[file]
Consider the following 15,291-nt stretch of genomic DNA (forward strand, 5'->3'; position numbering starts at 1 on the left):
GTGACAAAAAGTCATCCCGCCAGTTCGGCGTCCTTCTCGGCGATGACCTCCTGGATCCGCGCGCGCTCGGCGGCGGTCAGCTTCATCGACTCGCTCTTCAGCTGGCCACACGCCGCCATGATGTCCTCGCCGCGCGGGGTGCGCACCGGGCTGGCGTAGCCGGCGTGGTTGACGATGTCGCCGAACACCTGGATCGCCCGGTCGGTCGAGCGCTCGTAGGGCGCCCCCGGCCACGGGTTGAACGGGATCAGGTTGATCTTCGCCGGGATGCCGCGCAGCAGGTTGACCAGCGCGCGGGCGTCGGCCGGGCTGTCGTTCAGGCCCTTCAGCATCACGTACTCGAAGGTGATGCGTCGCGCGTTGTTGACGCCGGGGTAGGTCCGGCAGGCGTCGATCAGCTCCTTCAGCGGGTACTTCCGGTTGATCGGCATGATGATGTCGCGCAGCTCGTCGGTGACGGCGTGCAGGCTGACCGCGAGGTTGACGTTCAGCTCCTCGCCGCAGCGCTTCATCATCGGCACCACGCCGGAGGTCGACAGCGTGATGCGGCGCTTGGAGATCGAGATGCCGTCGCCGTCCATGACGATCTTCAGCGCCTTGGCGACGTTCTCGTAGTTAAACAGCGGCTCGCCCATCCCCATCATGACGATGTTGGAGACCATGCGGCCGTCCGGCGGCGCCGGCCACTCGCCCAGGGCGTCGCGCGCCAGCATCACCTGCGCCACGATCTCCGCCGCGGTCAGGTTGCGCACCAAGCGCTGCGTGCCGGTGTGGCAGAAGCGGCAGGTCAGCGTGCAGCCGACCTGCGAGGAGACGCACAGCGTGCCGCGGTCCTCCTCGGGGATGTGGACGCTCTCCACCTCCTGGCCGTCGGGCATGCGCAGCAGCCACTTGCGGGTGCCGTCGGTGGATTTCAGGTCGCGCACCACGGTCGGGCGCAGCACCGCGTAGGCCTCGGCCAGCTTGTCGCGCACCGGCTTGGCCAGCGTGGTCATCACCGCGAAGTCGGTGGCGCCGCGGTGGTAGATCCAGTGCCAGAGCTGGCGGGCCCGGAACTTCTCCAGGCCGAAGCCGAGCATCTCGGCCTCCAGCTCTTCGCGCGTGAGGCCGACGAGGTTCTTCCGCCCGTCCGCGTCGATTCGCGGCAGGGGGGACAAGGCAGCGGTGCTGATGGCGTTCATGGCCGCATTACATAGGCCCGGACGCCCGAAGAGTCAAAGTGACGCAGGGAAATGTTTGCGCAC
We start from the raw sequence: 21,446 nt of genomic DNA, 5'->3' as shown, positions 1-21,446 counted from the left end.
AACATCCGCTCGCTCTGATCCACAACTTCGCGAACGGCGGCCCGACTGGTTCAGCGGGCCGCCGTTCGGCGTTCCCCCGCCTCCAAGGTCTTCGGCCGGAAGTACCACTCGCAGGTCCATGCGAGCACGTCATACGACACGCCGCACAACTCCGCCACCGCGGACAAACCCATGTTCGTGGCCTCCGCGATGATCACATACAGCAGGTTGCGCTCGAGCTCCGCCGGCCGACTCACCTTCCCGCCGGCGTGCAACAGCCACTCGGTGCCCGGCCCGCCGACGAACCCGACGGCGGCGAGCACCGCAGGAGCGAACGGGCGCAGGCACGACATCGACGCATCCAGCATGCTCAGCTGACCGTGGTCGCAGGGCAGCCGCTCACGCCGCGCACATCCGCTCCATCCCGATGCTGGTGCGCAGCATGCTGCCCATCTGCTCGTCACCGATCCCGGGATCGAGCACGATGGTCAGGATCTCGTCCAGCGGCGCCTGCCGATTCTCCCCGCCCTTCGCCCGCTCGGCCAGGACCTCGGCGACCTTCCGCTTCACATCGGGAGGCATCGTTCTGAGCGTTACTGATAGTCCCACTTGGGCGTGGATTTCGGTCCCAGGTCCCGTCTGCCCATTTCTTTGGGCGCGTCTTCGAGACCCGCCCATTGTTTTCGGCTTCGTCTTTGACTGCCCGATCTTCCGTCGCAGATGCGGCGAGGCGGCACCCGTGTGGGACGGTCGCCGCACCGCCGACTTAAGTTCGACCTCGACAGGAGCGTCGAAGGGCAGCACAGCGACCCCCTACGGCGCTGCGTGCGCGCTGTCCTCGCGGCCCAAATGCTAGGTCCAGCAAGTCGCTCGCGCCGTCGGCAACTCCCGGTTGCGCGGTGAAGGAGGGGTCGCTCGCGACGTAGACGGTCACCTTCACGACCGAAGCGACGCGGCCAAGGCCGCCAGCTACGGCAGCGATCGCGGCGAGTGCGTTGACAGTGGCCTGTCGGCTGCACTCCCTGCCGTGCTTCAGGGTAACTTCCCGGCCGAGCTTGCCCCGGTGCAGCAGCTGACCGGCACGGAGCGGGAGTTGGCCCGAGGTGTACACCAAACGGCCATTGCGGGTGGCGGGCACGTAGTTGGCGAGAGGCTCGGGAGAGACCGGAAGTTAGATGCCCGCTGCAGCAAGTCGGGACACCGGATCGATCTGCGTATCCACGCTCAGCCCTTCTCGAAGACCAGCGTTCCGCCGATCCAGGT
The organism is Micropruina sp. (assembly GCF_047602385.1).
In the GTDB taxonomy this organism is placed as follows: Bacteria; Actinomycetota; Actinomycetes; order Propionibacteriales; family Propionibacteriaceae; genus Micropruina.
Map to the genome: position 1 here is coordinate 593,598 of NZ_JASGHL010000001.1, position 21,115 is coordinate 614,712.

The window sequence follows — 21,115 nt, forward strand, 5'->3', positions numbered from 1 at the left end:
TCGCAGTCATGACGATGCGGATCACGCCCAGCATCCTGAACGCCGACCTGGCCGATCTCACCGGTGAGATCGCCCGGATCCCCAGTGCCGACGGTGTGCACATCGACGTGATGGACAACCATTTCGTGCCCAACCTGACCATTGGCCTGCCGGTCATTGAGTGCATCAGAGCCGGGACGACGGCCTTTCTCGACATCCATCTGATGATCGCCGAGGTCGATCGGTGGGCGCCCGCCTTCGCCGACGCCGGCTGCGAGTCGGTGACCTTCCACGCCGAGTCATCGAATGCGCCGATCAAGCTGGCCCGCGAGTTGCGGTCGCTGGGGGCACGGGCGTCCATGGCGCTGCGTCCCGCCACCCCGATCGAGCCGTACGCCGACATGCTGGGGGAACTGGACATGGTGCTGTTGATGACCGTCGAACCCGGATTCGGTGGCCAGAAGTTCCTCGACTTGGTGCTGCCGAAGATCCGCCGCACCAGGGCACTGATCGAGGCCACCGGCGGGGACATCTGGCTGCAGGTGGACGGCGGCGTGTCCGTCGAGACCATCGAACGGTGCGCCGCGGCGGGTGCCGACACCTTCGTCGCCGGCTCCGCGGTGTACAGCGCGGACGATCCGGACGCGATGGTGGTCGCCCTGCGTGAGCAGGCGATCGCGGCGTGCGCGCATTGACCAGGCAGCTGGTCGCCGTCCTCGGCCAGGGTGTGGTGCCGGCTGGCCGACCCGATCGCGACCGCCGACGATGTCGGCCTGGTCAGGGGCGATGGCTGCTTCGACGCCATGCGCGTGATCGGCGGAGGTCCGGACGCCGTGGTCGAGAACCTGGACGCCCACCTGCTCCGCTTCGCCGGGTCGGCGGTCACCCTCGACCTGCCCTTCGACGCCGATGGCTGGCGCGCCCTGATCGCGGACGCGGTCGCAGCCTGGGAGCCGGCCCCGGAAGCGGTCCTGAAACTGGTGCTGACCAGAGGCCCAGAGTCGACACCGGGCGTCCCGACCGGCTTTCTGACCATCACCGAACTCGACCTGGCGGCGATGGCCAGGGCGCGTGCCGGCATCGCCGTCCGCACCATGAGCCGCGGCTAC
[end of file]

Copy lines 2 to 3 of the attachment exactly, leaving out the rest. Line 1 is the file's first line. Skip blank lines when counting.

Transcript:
GTGACAAAAAGTCATCCCGCCAGTTCGGCGTCCTTCTCGGCGATGACCTCCTGGATCCGCGCGCGCTCGGCGGCGGTCAGCTTCATCGACTCGCTCTTCAGCTGGCCACACGCCGCCATGATGTCCTCGCCGCGCGGGGTGCGCACCGGGCTGGCGTAGCCGGCGTGGTTGACGATGTCGCCGAACACCTGGATCGCCCGGTCGGTCGAGCGCTCGTAGGGCGCCCCCGGCCACGGGTTGAACGGGATCAGGTTGATCTTCGCCGGGATGCCGCGCAGCAGGTTGACCAGCGCGCGGGCGTCGGCCGGGCTGTCGTTCAGGCCCTTCAGCATCACGTACTCGAAGGTGATGCGTCGCGCGTTGTTGACGCCGGGGTAGGTCCGGCAGGCGTCGATCAGCTCCTTCAGCGGGTACTTCCGGTTGATCGGCATGATGATGTCGCGCAGCTCGTCGGTGACGGCGTGCAGGCTGACCGCGAGGTTGACGTTCAGCTCCTCGCCGCAGCGCTTCATCATCGGCACCACGCCGGAGGTCGACAGCGTGATGCGGCGCTTGGAGATCGAGATGCCGTCGCCGTCCATGACGATCTTCAGCGCCTTGGCGACGTTCTCGTAGTTAAACAGCGGCTCGCCCATCCCCATCATGACGATGTTGGAGACCATGCGGCCGTCCGGCGGCGCCGGCCACTCGCCCAGGGCGTCGCGCGCCAGCATCACCTGCGCCACGATCTCCGCCGCGGTCAGGTTGCGCACCAAGCGCTGCGTGCCGGTGTGGCAGAAGCGGCAGGTCAGCGTGCAGCCGACCTGCGAGGAGACGCACAGCGTGCCGCGGTCCTCCTCGGGGATGTGGACGCTCTCCACCTCCTGGCCGTCGGGCATGCGCAGCAGCCACTTGCGGGTGCCGTCGGTGGATTTCAGGTCGCGCACCACGGTCGGGCGCAGCACCGCGTAGGCCTCGGCCAGCTTGTCGCGCACCGGCTTGGCCAGCGTGGTCATCACCGCGAAGTCGGTGGCGCCGCGGTGGTAGATCCAGTGCCAGAGCTGGCGGGCCCGGAACTTCTCCAGGCCGAAGCCGAGCATCTCGGCCTCCAGCTCTTCGCGCGTGAGGCCGACGAGGTTCTTCCGCCCGTCCGCGTCGATTCGCGGCAGGGGGGACAAGGCAGCGGTGCTGATGGCGTTCATGGCCGCATTACATAGGCCCGGACGCCCGAAGAGTCAAAGTGACGCAGGGAAATGTTTGCGCAC
We start from the raw sequence: 21,446 nt of genomic DNA, 5'->3' as shown, positions 1-21,446 counted from the left end.